Ruyan Guo, Robert E. Clark Endowed Professor of Electrical and Computer Engineering at The University of Texas at San Antonio (UTSA), has received a $50,000 I-Corps grant from the National Science Foundation to commercialize a chip that can make lower power electronics work more efficiently.
Guo's team developed the technology, which is about the size of a pin's head, with UTSA researcher Shuza Binzaid in the UTSA Multifunctional Electronic Materials and Devices Research Laboratory alongside graduate student Avadhood Herlekar.
"The purpose of this grant is to better identify the commercial opportunities for technology created at universities," Guo says.
Guo and Binzaid are currently working with marketplace experts, as well as UTSA technology and IP management specialist Neal A. Guentzel, to understand the needs of consumers so they can determine which industry their chip is best suited for. It's an odd problem to have, since the device is applicable to several different uses, from every day electronics to medical apparatuses.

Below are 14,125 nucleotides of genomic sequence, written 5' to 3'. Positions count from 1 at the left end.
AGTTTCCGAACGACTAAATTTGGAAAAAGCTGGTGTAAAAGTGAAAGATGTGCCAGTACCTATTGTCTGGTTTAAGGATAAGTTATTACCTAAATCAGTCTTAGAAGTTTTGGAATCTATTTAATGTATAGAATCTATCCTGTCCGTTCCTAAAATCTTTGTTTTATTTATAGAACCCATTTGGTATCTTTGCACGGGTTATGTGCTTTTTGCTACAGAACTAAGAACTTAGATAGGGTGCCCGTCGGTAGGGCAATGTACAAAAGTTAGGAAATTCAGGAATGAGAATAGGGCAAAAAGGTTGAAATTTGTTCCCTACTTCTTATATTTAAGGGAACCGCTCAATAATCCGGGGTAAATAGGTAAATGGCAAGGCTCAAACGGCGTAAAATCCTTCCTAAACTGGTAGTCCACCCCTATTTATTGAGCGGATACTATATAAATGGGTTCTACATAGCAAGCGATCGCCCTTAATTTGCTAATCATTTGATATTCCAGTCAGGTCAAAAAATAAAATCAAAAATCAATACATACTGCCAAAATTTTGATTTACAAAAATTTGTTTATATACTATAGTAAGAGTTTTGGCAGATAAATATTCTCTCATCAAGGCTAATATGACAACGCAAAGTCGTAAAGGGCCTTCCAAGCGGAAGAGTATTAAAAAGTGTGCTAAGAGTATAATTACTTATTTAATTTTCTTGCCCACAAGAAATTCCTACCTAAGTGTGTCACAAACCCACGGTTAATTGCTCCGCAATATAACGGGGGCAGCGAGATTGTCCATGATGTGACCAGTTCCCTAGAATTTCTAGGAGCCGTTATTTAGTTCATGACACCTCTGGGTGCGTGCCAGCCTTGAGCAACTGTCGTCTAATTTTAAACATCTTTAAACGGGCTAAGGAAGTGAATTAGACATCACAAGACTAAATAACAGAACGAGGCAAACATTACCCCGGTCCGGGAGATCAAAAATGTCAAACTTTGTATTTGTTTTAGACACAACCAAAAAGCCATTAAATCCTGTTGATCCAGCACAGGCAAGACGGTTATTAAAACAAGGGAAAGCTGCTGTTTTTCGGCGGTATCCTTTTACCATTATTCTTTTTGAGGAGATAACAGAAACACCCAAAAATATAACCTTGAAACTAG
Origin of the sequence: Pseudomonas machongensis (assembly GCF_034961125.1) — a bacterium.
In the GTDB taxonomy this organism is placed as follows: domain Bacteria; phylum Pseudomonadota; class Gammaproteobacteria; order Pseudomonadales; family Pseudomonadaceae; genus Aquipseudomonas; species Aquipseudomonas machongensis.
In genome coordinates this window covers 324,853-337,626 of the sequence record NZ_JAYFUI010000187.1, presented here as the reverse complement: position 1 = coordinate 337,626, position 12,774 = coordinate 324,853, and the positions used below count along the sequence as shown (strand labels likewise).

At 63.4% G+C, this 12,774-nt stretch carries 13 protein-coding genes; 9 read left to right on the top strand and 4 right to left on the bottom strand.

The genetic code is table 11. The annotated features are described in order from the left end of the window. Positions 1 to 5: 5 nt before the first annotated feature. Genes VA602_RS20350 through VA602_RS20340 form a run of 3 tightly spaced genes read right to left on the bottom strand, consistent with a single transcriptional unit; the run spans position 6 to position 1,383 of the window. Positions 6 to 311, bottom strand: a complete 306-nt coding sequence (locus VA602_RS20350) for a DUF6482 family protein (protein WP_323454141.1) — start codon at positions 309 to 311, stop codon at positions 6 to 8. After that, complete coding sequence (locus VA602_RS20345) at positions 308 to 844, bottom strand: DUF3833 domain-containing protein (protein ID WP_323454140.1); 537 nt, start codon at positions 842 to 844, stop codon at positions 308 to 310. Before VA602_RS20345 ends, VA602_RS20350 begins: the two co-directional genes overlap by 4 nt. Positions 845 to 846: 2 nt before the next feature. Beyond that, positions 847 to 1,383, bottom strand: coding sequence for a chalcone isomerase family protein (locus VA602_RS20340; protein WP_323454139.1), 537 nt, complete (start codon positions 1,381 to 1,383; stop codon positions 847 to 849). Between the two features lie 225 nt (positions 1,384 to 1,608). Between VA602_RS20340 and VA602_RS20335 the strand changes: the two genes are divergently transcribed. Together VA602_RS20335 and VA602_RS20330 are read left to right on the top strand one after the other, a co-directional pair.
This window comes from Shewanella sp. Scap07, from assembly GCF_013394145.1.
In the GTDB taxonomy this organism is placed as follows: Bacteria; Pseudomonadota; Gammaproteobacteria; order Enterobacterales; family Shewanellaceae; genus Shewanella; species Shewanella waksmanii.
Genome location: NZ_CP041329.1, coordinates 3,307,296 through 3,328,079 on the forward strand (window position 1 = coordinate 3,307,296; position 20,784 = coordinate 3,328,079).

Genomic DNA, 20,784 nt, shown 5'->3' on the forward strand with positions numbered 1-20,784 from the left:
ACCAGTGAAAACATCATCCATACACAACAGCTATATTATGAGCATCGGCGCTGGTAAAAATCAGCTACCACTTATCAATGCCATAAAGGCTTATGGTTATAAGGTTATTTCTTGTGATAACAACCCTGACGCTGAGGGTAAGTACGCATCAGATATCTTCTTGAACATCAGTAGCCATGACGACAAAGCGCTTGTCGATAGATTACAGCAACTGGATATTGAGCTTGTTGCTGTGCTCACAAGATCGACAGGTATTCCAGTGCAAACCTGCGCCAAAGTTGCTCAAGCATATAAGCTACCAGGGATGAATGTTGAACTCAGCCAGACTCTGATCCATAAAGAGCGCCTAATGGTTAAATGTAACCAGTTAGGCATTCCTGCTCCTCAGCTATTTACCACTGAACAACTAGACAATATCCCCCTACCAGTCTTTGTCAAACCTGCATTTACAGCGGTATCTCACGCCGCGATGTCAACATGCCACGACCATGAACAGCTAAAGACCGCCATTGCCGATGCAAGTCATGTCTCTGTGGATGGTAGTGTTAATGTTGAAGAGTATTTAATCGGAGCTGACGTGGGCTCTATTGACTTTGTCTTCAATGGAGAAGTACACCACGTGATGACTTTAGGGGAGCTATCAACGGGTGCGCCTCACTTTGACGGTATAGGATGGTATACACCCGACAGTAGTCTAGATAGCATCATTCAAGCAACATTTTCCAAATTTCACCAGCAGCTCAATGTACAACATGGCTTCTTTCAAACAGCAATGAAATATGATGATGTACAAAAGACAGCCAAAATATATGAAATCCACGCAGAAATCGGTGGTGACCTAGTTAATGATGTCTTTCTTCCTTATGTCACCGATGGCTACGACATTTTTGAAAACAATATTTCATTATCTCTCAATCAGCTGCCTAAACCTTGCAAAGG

"This chip can be used with anything that runs on a battery," Binzaid says. "It manages power so that the device can last longer."
Cell phone users in desperate need of a charge, for example, put their devices on low power mode and reduce its regular functions to extend the battery life of their phones. The chip can keep a phone working at top functionality with much less power. Moreover, it facilitates the use of smaller batteries, since the object itself is so small.
The chip also tackles another common annoyance for electronics users: how hot devices get when they're being used for several minutes.
"The heat is a result of a lot of power being used," Guo says. "It's a nuisance, but with our device there is less power consumption, which means the heat will be much less of an issue."
Guo notes that as the "internet of things" becomes more integrated into the average person's daily life, battery power will continue to become a valuable resource. Beyond lower power devices such as cell phones, the chip could be used in fire sensors, fitness monitors and even medical apparatuses.
"We hope to make a significant leap forward in defibrillators and pacemakers," she says. "Invasive surgeries to replace medical devices that are running out of power could become much less frequent."
For now, Guo's team is focusing on developing the chip for customized sensors, with more possibilities on the horizon.